<a href="https://design-milk.com/constellation-leo-audio-system/constellation-audio-6/" data-wpel-link="internal"><img src="https://design-milk.com/images/2018/06/Constellation-Audio-6-810x468.jpg" alt="The Architecture of Sound: Constellation Leo Audio System" /></a>
Imagine superimposing the contemporary architectural angularity of a <a href="https://libeskind.com/" rel="noopener external noreferrer" data-wpel-link="external">Daniel Libeskind</a> structure to the form factor of an audiophile-rated speaker and what you might get is something like the <a href="https://www.constellationaudio.com/dominion/leo" data-wpel-link="external" rel="external noopener noreferrer">Constellation Audio Leo</a>, a high-end three-way stereo speaker system outfitted with a 6” subwoofer, 560 watts of amplification, and Chromecast, AirPlay and Bluetooth connectivity hidden within its sharply faceted topography.
The Leo is a “lifestyles” tabletop audio system engineered by a company normally focused upon catering to the stratosphere of higher end (and priced) audiophile components. Though the audiophile market has tended to lean toward discrete, multi-component systems to achieve optimal audio performance, Constellation Audio’s Leo is an attempt to engineer a high level of digital audio processing and amplification technologies within a single form factor.
Noting the developing generation of music listeners increasingly prefer compact and mobile device connected systems like Sonos, the Apple HomePod, and other multi-room ready speakers, the Leo is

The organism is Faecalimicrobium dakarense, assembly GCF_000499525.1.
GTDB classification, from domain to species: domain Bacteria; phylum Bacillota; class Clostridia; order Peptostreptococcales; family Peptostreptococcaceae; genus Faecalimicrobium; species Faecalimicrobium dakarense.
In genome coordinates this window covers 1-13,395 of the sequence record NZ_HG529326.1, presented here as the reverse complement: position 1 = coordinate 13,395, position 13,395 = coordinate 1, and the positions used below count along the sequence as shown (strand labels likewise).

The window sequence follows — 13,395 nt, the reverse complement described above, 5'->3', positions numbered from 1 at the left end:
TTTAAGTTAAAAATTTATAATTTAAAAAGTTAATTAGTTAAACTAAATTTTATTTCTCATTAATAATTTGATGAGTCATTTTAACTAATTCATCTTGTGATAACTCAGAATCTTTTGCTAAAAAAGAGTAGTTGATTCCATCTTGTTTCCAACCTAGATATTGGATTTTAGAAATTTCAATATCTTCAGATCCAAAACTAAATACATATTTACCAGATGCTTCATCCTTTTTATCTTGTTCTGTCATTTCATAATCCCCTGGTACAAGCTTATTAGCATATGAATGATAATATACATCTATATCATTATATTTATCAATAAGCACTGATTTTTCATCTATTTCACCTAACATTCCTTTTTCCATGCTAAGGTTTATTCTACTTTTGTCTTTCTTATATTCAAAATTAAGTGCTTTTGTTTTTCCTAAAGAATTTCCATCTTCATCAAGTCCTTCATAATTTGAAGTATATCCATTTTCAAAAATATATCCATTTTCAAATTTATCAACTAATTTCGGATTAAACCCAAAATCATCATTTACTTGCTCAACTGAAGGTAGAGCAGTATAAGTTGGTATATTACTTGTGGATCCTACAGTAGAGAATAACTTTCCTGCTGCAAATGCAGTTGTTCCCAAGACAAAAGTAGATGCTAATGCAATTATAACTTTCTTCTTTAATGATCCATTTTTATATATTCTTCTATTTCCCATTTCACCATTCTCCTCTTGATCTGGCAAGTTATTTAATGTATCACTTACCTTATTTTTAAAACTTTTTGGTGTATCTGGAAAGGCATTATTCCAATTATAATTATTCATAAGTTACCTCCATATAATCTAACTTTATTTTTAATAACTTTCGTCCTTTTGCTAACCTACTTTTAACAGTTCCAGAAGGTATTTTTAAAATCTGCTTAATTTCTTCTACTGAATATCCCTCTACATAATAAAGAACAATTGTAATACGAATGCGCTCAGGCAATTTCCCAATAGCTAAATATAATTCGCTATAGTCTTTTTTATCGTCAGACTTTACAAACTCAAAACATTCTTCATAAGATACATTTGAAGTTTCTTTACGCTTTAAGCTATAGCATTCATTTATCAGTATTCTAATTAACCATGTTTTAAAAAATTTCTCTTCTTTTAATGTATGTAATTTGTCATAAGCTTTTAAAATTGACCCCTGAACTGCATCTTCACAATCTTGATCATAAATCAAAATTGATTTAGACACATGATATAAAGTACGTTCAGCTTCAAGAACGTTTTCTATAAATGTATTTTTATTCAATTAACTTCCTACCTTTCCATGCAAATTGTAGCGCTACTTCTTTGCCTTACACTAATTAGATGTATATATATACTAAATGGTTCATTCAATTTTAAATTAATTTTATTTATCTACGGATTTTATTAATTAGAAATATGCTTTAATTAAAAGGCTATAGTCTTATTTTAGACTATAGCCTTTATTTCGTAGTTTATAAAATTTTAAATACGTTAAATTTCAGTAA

<a href="https://design-milk.com/zaha-hadid-architects-3d-printed-hline-hat/zaha-hadid-highline-hats-5/" data-wpel-link="internal"><img src="https://design-milk.com/images/2018/06/Zaha-Hadid-Highline-hats-5-810x456.jpg" alt="Zaha Hadid Architects’ 3D Printed Hat Tops the Crowd" /></a>
Last week’s <a href="https://www.thehighline.org/hatparty2018" data-wpel-link="external" rel="external noopener noreferrer">High Line Hat Party</a> gleefully advertised itself as a “<em>clothing optional, hats required</em>” fashion-forward soiree – the sort of fashionably festive Gotham social event where participants feel compelled to put on a show. Though we didn’t attend, we’re crowning the sweeping fluidity of <a href="http://www.zaha-hadid.com/" data-wpel-link="external" rel="external noopener noreferrer">Zaha Hadid Architects</a>‘ 3D-printed H-Line Hat as “best in show”.
Mirroring the undulating interlocking chevrons of Zaha Hadid Architects’ 520 West 28th’s steel facade, the H-Line looks particularly inspired by the architecture when placed upon a surface.